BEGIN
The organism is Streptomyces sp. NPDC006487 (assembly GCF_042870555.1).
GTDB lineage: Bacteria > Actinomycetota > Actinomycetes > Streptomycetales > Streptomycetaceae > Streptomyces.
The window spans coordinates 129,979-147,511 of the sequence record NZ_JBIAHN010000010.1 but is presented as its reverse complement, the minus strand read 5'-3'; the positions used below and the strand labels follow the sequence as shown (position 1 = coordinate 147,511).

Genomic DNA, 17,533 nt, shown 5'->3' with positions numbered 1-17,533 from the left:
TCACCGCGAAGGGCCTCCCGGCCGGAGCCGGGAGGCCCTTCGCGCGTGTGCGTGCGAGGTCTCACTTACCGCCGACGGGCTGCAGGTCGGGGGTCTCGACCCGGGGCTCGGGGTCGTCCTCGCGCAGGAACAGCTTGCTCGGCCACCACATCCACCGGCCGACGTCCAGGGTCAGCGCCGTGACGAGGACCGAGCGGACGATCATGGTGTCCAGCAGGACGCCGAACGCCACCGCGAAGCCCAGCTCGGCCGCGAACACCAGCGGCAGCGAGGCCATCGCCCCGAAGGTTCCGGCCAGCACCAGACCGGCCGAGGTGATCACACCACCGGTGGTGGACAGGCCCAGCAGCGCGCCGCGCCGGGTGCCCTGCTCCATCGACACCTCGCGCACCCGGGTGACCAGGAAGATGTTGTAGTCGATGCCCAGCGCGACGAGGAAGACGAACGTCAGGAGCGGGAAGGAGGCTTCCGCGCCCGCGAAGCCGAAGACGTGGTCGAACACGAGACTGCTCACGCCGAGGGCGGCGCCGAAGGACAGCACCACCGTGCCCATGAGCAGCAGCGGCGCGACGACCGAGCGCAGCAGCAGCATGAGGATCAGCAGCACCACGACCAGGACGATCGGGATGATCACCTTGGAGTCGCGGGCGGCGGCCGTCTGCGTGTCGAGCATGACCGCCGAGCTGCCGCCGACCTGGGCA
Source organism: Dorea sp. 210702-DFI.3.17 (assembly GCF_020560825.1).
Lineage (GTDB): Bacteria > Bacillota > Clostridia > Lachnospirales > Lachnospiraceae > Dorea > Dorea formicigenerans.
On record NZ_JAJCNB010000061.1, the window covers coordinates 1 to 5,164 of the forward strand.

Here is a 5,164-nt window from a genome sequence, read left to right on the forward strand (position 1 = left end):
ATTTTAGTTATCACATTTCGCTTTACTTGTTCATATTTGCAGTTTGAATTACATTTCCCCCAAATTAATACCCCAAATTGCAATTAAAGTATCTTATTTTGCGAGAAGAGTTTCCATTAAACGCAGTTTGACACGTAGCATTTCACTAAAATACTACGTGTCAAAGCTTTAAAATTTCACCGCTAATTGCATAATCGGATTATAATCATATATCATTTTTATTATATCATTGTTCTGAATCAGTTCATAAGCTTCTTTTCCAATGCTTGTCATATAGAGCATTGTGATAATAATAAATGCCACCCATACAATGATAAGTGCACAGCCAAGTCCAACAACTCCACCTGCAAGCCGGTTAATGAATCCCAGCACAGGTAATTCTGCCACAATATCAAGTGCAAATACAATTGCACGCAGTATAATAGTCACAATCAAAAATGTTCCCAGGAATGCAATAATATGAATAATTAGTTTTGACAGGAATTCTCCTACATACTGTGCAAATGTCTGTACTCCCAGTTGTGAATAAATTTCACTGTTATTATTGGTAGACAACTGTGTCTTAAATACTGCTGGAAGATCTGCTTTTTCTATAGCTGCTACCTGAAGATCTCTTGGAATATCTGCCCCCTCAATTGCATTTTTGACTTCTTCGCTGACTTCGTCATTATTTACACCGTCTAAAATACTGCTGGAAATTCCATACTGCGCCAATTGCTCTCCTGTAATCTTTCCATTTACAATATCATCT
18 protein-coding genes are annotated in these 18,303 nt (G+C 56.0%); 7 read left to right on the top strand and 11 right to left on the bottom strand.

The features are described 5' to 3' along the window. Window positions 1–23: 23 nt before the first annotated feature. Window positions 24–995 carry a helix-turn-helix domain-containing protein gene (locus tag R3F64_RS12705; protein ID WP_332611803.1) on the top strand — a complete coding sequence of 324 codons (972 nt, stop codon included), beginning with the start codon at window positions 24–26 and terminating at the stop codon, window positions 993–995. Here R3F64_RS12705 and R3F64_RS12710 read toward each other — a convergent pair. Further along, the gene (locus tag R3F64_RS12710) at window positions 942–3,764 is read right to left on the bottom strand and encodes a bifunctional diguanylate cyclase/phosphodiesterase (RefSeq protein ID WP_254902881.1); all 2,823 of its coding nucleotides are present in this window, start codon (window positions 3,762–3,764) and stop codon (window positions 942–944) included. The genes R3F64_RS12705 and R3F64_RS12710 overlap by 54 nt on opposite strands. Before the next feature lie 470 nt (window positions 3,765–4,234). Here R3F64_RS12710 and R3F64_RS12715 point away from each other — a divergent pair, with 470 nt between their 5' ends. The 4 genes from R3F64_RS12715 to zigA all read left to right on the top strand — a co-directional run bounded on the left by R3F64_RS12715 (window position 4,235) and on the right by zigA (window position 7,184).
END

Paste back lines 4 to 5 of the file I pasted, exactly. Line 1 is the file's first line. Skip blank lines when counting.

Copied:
Genomic DNA, 17,533 nt, shown 5'->3' with positions numbered 1-17,533 from the left:
TCACCGCGAAGGGCCTCCCGGCCGGAGCCGGGAGGCCCTTCGCGCGTGTGCGTGCGAGGTCTCACTTACCGCCGACGGGCTGCAGGTCGGGGGTCTCGACCCGGGGCTCGGGGTCGTCCTCGCGCAGGAACAGCTTGCTCGGCCACCACATCCACCGGCCGACGTCCAGGGTCAGCGCCGTGACGAGGACCGAGCGGACGATCATGGTGTCCAGCAGGACGCCGAACGCCACCGCGAAGCCCAGCTCGGCCGCGAACACCAGCGGCAGCGAGGCCATCGCCCCGAAGGTTCCGGCCAGCACCAGACCGGCCGAGGTGATCACACCACCGGTGGTGGACAGGCCCAGCAGCGCGCCGCGCCGGGTGCCCTGCTCCATCGACACCTCGCGCACCCGGGTGACCAGGAAGATGTTGTAGTCGATGCCCAGCGCGACGAGGAAGACGAACGTCAGGAGCGGGAAGGAGGCTTCCGCGCCCGCGAAGCCGAAGACGTGGTCGAACACGAGACTGCTCACGCCGAGGGCGGCGCCGAAGGACAGCACCACCGTGCCCATGAGCAGCAGCGGCGCGACGACCGAGCGCAGCAGCAGCATGAGGATCAGCAGCACCACGACCAGGACGATCGGGATGATCACCTTGGAGTCGCGGGCGGCGGCCGTCTGCGTGTCGAGCATGACCGCCGAGCTGCCGCCGACCTGGGCA